In order to do so, ITEX put
together simple protocols that allow scientists to perform similar
experiments in different Arctic sites. The advantage of performing
similar experiments is that the results can later be compared
The Bylot Island Ecological Studies and Environmental Monitoring
project has been considered as an official
ITEX study site since
1999. Four plant species have been monitored since then: female
and male Arctic Willow (Salix arctica), Purple Saxifrage
(Saxifraga oppositifolia), Northern Wood Rush (Luzula
nivalis) and Mountain Avens (Dryas integrifolia).
Individual plants from these species were marked and their phenological
phases (life stage such as flowering, for example) are monitored
many times each summer. The number of flowers produced per each
plant is also recorded.
Data from the ITEX site gives us information on how plant production,
for example the number of flowers it produces changes from year
to year. Analysis of our weather data can later help us determine
which climate factor is the most responsible for these changes
in plant production. In a broader perspective, understanding Arctic
plant responses to various environmental factors may give an insight
on how these plants are likely to react to climate warming.
First Flowering Date
From 1999 to 2005, the average date of first flowering for the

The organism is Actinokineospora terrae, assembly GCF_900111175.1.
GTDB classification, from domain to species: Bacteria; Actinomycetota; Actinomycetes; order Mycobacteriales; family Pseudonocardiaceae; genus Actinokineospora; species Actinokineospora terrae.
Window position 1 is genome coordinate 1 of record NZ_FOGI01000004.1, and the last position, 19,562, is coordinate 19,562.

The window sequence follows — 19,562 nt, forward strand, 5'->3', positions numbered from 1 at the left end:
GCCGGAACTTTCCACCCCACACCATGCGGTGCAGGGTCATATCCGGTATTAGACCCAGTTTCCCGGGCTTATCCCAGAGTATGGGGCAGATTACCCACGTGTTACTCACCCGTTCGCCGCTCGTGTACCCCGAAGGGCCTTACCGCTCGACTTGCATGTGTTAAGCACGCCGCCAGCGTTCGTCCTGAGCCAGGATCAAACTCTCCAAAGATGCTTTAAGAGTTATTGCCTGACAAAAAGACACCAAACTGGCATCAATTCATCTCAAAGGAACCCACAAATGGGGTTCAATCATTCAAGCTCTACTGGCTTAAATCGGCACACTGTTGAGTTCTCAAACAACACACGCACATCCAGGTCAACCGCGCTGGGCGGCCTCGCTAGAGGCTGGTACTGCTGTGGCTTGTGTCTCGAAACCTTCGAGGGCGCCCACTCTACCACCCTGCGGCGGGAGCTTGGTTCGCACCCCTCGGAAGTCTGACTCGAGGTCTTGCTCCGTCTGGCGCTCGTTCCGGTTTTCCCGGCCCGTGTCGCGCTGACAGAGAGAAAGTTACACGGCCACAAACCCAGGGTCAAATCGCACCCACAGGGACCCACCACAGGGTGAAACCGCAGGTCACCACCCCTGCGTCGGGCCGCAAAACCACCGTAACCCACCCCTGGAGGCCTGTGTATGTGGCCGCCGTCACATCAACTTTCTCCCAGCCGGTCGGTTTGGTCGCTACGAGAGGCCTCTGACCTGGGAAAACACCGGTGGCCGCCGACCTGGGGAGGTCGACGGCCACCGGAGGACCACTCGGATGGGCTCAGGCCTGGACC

species monitored in mesic communities was the 29 June for Saxifraga
oppositifolia, 3 July for Salix arctica male, 2
July for Salix arctica female, 4 July for Luzula
nivalis and 11 July for Dryas integrifolia. For
all these species, except for male S. arctica, the date
of first flowering has been advancing since 1999. Over a 7-year
period, the first flowering date has been advancing of 4 days
for D. integrifolia, 6 days for S. oppositifolia,
12 days for S. arctica female and 14 days for L.
Number of Flowers Produced
For most of our species, the average number of flowers produced
annually showed large annual differences.
On average, each D. integrifolia plant produced 8.9
flowers per year. For the other plant species, the average annual
flower production was lower with 2.3 flowers per plant for S.
oppositifolia, 1 for L. nivalis, 0.5 for male S.
arctica and 0.2 for female S. arctica. However,
since 2000-2001, the number of flowers produced by plants of D.
integrifolia, S. oppositifolia and L. nivalis
has been declining.